The food is brilliant. Subtle, balanced, thoughtful and yet devastatingly simple. Much of the produce comes off the Hip Group’s farm out in Kumeu, and so the menu changes often. We’ve eaten bone marrow ($10), roasted until it was supple and gooey, and we love the appetiser counter, an elegant glass box on a marble counter – recently, we ate a generous plate of bread, white bean purée and shiitake mushrooms ($10) to go with the marrow. We’ve also eaten a 12-hour short rib ($24), blackened and caramelised on the outside, tender and pink on the inside, served with tapenade and white bean purée and – get this – individual Brussels sprout leaves. We loved a simple plate of cauliflower and chard ($20) – it could have been the dud vego dish but it was really the star. There is a pork neck ($24) of such sublime tenderness, with lightly grilled broccoli. And lamb ($26), beautifully charred on the grill and served with puy lentils. My. We will be back often. SFG

HOURS Breakfast, lunch and dinner, 6.30am to late, seven days.
ADDRESS 82 Gladstone Road, Parnell, ph 369-1882.
IMPORTANT DETAILS No bookings. At the moment, Rosie’s liquor licence finishes at 9pm – you’ll need to get your drinks orders in before.







Photographs: David Straight


If you could tweak one thing in Wellington’s culinary landscape, you might trade the plethora of Turkish and Lebanese kebab shops for just one of the souvlaki joints that Christchurch is so well served with.

The glaring exception to the almost universal mediocrity of Wellington’s Turkish kebaberies is Phoenecian Falafel: either in its original location under the Embassy in Kent Terrace, or at Phoenecian Cuisine in upper Cuba Street – run, respectively by Tony Asaaf and his son Elie. They make their own chilli sauce, which is wonderfully tangy and zingy and rich with peppers, and a garlic paste that is creamy and mellow. They also make the best wraps and platters you will find in the capital.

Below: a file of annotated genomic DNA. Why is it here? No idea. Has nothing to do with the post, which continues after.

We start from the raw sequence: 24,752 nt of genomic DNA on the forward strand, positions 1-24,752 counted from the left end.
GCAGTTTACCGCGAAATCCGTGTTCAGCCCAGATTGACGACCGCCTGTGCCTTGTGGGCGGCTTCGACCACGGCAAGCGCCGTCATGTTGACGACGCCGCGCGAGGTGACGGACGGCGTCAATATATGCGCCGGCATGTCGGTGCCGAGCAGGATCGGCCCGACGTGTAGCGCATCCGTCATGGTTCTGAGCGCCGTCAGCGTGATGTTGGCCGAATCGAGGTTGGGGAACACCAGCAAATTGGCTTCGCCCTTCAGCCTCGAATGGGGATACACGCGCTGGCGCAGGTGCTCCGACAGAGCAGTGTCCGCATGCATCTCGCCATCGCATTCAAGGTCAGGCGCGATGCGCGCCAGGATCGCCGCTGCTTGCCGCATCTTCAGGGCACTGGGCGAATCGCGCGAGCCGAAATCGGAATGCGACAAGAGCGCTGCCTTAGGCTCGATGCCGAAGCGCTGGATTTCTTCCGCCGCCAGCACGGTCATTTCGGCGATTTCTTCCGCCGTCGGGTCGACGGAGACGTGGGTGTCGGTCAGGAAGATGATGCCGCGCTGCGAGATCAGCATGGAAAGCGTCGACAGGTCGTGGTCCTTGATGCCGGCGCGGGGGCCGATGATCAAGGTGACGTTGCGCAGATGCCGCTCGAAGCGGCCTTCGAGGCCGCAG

We love their sojok (spicy sausage, $12), and their mehshi (delicious lemony rice wrapped in vine leaves, $10), their chicken shwarma ($12), their hummus, and their fataya (Lebanese pies – either spinach or cheese, $6). Their food is always perfectly seasoned and fresh (even if there is something about the falafel that is faintly reminiscent of carrot cake). In short: the only Middle-eastern food in Wellington worth bothering with. JT

HOURS Monday to Thursday until 8.30pm; Fridays 10.30am to 9pm; Saturdays 10.30am to 8.30pm

ADDRESS Phoenecian Falafel, 10 Kent Terrace, ph (04) 382-9818. Phoenecian Cuisine, 233 Cuba Street, ph (04) 385 9997. 

IMPORTANT DETAILS Ask for extra chillis in your kebab – they aren’t too hot, and are vinegary and tart. And the baklava is superb.





Photographs: David Straight

Chef Rasa Sayang isn’t much more than a small hole in the wall in the Highbury shops – it’s next door to the highly excellent Yummy Korean. It has a big front window and a handful of tables and comfortable blue chairs. So far, so familiar, in this sleepy suburban shopping strip. Except for the fact that it is full, every day, for lunch. Honestly. Don’t get there after 12.30 or you might not get a seat.

Here’s why: it serves up some wonderful Malaysian comfort food. There’s a char kuey teow ($10) which is among the smokiest in town, the wide flat noodles perfectly charred. There’s a curry chicken ($13) with a gravy that is fragrant and chunky with spices, served with light, fluffy roti that takes us back to the hawker stalls of Melaka. There is beef rendang ($18), redolent with lemon grass and – get this – kaffir lime leaf, the kind of sauce you remember for the afternoon, though the beef is a bit on the tough side. We love the sambal eggplant ($16.80), the eggplant gooey and smoky, slathered with a salty, almost sour sambal that is rich with belacan (dried shrimp). We could go on, but you get the picture. SFG

HOURS Open Tuesday to Sunday, 11am to 3pm and 5.30pm to 9pm.

ADDRESS 25 Mokoia Road, Birkenhead, ph 419-9788

IMPORTANT DETAILS Does a roaring lunch trade – get in before 12.30 or go around 2pm.